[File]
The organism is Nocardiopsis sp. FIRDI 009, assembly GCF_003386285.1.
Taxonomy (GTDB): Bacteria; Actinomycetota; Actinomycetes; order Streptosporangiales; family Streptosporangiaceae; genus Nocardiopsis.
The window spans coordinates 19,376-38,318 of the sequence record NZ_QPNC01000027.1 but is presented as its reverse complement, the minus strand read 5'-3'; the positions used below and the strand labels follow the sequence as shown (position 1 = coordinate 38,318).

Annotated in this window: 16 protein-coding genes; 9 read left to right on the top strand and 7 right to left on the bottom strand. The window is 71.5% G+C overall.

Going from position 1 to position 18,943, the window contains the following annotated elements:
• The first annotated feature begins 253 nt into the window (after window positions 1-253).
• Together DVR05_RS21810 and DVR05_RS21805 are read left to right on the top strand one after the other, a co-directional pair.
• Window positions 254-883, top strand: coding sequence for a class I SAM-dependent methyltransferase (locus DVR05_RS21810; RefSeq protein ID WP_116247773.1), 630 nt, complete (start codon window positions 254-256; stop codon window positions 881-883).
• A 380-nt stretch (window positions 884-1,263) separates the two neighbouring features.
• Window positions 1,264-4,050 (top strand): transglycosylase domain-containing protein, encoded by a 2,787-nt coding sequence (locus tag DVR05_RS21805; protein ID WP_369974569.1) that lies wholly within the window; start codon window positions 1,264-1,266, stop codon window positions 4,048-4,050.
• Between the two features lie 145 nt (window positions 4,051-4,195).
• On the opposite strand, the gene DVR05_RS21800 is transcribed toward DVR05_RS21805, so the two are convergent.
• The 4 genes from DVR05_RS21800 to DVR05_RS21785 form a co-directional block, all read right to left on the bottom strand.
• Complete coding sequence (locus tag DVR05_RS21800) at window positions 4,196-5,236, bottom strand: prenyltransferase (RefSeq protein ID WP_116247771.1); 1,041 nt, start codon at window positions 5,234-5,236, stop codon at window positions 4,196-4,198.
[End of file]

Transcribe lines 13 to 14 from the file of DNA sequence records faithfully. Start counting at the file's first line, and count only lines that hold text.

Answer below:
• The 4 genes from DVR05_RS21800 to DVR05_RS21785 form a co-directional block, all read right to left on the bottom strand.
• Complete coding sequence (locus tag DVR05_RS21800) at window positions 4,196-5,236, bottom strand: prenyltransferase (RefSeq protein ID WP_116247771.1); 1,041 nt, start codon at window positions 5,234-5,236, stop codon at window positions 4,196-4,198.